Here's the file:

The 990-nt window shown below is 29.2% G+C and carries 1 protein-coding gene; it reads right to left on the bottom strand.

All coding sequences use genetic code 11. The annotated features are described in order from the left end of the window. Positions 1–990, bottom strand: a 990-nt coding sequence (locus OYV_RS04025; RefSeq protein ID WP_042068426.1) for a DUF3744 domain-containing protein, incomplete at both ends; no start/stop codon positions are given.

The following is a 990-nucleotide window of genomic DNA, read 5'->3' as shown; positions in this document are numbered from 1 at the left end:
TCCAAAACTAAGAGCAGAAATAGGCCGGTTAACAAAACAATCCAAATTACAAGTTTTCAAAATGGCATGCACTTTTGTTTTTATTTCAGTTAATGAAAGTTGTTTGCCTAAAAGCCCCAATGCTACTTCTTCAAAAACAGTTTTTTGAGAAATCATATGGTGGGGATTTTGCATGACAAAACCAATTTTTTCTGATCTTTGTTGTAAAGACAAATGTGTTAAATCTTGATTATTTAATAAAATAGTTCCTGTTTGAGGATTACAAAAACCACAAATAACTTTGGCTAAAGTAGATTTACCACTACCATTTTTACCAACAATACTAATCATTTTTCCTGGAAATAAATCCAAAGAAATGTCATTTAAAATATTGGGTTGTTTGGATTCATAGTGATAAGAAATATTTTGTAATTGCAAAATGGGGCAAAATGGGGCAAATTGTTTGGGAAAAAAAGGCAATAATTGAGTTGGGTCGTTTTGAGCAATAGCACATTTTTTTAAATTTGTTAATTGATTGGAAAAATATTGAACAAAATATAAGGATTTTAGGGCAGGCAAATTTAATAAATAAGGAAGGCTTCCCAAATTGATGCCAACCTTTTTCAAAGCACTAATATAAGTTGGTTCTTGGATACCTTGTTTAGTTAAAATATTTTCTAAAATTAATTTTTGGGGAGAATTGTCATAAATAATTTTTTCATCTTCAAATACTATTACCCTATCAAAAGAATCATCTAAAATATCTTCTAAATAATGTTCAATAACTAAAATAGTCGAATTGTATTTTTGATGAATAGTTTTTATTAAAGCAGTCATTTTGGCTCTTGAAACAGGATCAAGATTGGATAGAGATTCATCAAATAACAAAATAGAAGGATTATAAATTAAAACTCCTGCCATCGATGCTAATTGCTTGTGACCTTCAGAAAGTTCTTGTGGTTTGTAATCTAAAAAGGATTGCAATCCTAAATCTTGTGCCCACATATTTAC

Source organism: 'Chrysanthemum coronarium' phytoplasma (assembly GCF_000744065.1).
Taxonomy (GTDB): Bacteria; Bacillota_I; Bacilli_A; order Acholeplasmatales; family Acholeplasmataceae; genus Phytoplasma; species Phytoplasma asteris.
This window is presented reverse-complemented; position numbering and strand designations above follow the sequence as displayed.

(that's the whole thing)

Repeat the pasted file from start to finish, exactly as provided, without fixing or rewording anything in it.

The 990-nt window shown below is 29.2% G+C and carries 1 protein-coding gene; it reads right to left on the bottom strand.

All coding sequences use genetic code 11. The annotated features are described in order from the left end of the window. Positions 1–990, bottom strand: a 990-nt coding sequence (locus OYV_RS04025; RefSeq protein ID WP_042068426.1) for a DUF3744 domain-containing protein, incomplete at both ends; no start/stop codon positions are given.

The following is a 990-nucleotide window of genomic DNA, read 5'->3' as shown; positions in this document are numbered from 1 at the left end:
TCCAAAACTAAGAGCAGAAATAGGCCGGTTAACAAAACAATCCAAATTACAAGTTTTCAAAATGGCATGCACTTTTGTTTTTATTTCAGTTAATGAAAGTTGTTTGCCTAAAAGCCCCAATGCTACTTCTTCAAAAACAGTTTTTTGAGAAATCATATGGTGGGGATTTTGCATGACAAAACCAATTTTTTCTGATCTTTGTTGTAAAGACAAATGTGTTAAATCTTGATTATTTAATAAAATAGTTCCTGTTTGAGGATTACAAAAACCACAAATAACTTTGGCTAAAGTAGATTTACCACTACCATTTTTACCAACAATACTAATCATTTTTCCTGGAAATAAATCCAAAGAAATGTCATTTAAAATATTGGGTTGTTTGGATTCATAGTGATAAGAAATATTTTGTAATTGCAAAATGGGGCAAAATGGGGCAAATTGTTTGGGAAAAAAAGGCAATAATTGAGTTGGGTCGTTTTGAGCAATAGCACATTTTTTTAAATTTGTTAATTGATTGGAAAAATATTGAACAAAATATAAGGATTTTAGGGCAGGCAAATTTAATAAATAAGGAAGGCTTCCCAAATTGATGCCAACCTTTTTCAAAGCACTAATATAAGTTGGTTCTTGGATACCTTGTTTAGTTAAAATATTTTCTAAAATTAATTTTTGGGGAGAATTGTCATAAATAATTTTTTCATCTTCAAATACTATTACCCTATCAAAAGAATCATCTAAAATATCTTCTAAATAATGTTCAATAACTAAAATAGTCGAATTGTATTTTTGATGAATAGTTTTTATTAAAGCAGTCATTTTGGCTCTTGAAACAGGATCAAGATTGGATAGAGATTCATCAAATAACAAAATAGAAGGATTATAAATTAAAACTCCTGCCATCGATGCTAATTGCTTGTGACCTTCAGAAAGTTCTTGTGGTTTGTAATCTAAAAAGGATTGCAATCCTAAATCTTGTGCCCACATATTTAC

Source organism: 'Chrysanthemum coronarium' phytoplasma (assembly GCF_000744065.1).
Taxonomy (GTDB): Bacteria; Bacillota_I; Bacilli_A; order Acholeplasmatales; family Acholeplasmataceae; genus Phytoplasma; species Phytoplasma asteris.
This window is presented reverse-complemented; position numbering and strand designations above follow the sequence as displayed.